history (shoulder joint)
Last reviewed 01/2018
The history for the shoulder joint should include the following enquiries:
- determining the onset (acute, sub-acute, recurrent), site, nature, exacerbating
and relieving factors and any associated symptoms of the pain.
- may be referred from the cervical spine, myocardium, mediastinum or diaphragm
- joint pain is felt anterolaterally at the insertion of deltoid from which it may radiate down the arm
- pain on top of the shoulder may particularly suggest acromioclavicular or cervical spine disorders
- specifically enquiring about the relationship of the pain to movement. Does it occur at rest?
- is the shoulder pain nocturnal?
- while nocturnal pain may be due to difficulty finding a comfortable sleeping position, consider nerve root pain, bony pain or malignancy, particularly if there is a history of cancer and/or systemic symptoms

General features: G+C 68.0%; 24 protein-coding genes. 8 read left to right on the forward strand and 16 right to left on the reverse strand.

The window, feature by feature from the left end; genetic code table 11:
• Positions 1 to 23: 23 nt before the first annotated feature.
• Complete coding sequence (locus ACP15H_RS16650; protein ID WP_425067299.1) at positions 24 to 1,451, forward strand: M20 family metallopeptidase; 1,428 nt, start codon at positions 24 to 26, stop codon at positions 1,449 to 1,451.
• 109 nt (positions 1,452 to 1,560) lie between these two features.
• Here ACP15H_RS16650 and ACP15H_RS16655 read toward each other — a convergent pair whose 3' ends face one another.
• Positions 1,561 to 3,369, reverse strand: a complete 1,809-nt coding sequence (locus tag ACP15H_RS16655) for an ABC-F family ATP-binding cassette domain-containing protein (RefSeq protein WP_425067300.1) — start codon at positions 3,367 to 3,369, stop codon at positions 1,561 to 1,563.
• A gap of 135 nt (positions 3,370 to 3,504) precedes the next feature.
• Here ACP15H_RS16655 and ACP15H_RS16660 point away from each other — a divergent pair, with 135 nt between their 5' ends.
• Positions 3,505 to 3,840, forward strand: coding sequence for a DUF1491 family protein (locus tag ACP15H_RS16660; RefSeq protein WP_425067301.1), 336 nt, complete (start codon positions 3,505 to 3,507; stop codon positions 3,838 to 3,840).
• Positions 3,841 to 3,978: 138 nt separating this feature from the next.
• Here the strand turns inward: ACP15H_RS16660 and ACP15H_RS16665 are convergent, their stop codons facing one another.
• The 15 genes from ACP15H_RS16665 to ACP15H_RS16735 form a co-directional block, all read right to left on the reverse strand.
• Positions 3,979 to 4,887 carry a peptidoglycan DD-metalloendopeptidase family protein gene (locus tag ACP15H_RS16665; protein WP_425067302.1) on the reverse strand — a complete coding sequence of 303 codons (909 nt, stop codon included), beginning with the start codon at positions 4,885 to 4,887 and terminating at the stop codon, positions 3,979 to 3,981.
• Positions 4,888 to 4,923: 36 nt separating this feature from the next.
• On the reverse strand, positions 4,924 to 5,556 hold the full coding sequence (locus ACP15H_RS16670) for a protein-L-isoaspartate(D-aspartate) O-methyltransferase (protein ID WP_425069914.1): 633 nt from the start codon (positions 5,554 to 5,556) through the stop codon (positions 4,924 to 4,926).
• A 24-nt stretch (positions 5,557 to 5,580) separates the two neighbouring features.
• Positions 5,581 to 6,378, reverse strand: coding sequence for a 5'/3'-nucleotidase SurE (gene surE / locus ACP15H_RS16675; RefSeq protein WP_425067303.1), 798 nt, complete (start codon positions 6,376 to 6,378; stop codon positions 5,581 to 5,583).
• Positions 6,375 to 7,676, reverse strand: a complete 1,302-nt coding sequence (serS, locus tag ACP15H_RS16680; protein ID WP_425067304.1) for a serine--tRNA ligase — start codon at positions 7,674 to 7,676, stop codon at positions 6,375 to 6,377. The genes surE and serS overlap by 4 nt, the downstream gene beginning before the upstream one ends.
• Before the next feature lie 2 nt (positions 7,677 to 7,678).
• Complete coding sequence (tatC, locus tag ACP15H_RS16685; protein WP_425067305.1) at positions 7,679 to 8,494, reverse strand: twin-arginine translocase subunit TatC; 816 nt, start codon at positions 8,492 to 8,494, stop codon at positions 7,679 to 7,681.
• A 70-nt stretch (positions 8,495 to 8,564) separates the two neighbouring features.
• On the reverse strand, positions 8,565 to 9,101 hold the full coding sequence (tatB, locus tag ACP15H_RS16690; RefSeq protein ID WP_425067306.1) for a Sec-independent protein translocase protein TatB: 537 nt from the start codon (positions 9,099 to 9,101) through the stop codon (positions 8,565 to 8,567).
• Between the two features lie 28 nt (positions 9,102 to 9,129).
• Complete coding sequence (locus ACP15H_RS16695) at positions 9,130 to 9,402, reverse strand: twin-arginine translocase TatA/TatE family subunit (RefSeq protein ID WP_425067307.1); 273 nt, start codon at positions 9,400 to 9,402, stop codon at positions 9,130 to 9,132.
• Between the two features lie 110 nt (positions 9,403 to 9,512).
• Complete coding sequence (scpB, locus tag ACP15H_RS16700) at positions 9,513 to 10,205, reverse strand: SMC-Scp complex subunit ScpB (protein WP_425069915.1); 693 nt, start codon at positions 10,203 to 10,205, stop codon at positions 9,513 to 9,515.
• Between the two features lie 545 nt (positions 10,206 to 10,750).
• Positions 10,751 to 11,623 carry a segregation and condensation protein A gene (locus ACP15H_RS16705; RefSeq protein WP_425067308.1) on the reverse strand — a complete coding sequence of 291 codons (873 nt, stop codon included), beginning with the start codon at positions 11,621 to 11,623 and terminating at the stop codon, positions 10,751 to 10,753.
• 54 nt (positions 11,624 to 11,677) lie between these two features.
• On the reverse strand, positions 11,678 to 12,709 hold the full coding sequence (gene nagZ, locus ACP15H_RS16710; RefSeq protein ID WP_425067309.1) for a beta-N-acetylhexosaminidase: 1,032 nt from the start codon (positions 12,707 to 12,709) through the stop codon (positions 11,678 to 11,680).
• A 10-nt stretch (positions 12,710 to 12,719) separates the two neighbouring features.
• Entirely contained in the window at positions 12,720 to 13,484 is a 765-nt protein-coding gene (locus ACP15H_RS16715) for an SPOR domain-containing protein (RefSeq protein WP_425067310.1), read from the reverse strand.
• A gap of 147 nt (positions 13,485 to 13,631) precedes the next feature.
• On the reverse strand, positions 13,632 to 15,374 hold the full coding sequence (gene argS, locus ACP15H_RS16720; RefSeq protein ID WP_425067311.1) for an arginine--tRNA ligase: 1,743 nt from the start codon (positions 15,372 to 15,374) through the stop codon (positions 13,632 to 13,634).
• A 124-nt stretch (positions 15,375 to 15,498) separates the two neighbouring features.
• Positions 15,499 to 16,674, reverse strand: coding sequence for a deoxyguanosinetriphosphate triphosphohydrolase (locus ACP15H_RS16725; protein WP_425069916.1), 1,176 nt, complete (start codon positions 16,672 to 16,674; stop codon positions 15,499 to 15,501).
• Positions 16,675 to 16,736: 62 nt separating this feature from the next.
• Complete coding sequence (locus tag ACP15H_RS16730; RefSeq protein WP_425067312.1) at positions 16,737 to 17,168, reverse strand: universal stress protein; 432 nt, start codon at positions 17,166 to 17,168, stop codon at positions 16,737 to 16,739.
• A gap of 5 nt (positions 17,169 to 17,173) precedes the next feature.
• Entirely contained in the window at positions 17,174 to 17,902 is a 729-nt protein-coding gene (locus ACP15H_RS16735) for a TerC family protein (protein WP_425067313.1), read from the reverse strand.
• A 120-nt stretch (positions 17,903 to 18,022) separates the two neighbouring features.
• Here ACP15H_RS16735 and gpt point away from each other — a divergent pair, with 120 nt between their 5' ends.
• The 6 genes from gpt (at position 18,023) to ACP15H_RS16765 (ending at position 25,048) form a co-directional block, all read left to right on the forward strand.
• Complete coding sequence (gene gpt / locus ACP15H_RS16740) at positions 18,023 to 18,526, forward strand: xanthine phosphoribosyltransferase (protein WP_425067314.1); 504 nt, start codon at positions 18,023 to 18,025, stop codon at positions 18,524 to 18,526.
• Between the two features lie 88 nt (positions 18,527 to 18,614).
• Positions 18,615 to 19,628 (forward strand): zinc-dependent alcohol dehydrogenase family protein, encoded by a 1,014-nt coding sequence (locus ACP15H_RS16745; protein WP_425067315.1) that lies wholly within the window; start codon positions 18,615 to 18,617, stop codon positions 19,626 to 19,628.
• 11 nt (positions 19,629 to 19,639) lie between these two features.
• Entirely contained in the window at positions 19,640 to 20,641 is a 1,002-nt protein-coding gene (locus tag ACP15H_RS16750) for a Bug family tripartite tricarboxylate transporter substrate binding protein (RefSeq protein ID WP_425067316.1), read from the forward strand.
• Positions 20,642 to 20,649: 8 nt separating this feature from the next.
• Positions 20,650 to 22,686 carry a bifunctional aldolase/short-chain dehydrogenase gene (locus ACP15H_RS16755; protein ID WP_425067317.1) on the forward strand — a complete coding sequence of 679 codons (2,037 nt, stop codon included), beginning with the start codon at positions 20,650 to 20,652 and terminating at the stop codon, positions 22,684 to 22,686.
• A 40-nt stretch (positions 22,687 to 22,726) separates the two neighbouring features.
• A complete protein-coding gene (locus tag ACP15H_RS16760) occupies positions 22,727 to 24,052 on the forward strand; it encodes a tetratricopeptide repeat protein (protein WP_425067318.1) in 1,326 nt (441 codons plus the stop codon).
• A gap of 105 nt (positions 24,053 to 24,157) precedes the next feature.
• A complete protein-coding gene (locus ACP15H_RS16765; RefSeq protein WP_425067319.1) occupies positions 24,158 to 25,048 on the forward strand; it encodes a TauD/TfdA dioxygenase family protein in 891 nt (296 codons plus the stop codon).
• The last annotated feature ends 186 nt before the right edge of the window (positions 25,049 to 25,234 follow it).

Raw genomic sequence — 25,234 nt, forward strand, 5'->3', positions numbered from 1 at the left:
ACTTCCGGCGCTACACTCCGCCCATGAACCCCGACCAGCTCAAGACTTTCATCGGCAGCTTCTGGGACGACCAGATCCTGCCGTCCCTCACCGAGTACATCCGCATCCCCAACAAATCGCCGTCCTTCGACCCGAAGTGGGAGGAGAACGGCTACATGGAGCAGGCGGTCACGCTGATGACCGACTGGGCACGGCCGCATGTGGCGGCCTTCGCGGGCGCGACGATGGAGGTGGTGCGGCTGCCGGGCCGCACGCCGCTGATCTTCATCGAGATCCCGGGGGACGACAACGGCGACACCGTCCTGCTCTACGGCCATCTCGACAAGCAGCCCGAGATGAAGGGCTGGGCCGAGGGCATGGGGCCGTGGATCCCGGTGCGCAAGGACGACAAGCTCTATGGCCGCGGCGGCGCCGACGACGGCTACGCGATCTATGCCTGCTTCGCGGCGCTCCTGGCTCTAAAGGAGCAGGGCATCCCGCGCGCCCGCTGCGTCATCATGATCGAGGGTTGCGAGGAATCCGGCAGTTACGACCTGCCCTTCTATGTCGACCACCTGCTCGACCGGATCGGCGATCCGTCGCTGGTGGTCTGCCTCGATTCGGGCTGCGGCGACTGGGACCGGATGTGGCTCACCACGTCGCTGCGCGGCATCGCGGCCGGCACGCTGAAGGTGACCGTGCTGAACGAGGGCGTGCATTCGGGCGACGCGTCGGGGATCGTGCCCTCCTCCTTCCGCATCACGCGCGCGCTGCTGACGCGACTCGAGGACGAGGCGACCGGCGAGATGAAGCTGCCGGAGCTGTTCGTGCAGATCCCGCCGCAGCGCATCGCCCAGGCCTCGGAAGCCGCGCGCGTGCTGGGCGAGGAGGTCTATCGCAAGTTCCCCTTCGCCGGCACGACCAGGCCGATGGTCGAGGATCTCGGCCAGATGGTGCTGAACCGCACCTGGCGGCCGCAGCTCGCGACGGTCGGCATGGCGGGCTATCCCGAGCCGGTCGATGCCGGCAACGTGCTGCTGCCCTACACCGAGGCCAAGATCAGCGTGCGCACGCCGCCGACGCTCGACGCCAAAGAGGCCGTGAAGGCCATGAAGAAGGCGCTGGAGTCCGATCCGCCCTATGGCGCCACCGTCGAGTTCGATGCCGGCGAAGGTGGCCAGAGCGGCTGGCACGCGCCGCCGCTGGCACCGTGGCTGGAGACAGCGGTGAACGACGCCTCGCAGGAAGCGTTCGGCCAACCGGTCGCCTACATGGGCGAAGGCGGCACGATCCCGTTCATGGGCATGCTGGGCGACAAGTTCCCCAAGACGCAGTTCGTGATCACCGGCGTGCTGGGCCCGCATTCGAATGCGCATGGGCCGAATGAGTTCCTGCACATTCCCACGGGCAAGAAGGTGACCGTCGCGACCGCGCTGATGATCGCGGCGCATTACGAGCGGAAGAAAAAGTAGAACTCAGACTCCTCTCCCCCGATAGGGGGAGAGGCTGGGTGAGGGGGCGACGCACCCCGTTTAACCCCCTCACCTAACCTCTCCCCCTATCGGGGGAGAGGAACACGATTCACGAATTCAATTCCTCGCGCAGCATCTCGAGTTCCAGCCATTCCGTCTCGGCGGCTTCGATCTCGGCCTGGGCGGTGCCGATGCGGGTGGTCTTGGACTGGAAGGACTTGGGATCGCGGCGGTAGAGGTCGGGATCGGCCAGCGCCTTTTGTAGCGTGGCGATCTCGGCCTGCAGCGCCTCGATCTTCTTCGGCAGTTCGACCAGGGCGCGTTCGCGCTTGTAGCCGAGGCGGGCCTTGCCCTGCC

- prominence of the acromioclavicular joint or winging of the scapula
- loss of function:
- what activities are impaired e.g. may be difficulty reaching behind the back, combing the hair or dressing
- what is the impact on function of the joint? Is the dominant or non-dominant arm affected?
Other issues that should be covered include (1):
- are any other joints affected?
- enquiring about tasks undertaken at work and sporting activities.
- enquiring about systemic symptoms of illness (fever, night sweats, weight loss, generalised joint pains, rash, new respiratory symptoms)
- enquiring about whether there is a past history of shoulder pain or other musculoskeletal problems - what was the response to treatment?
- enquiring about significant co-morbidity (diabetes, stroke, cancer; respiratory, gastrointestinal, or renal disease; ischaemic heart disease)
- checking current drug treatment and adverse drug reactions
- (1) ARC. Management of shoulder disorders in primary care. Hands On 2008; 14;1-8.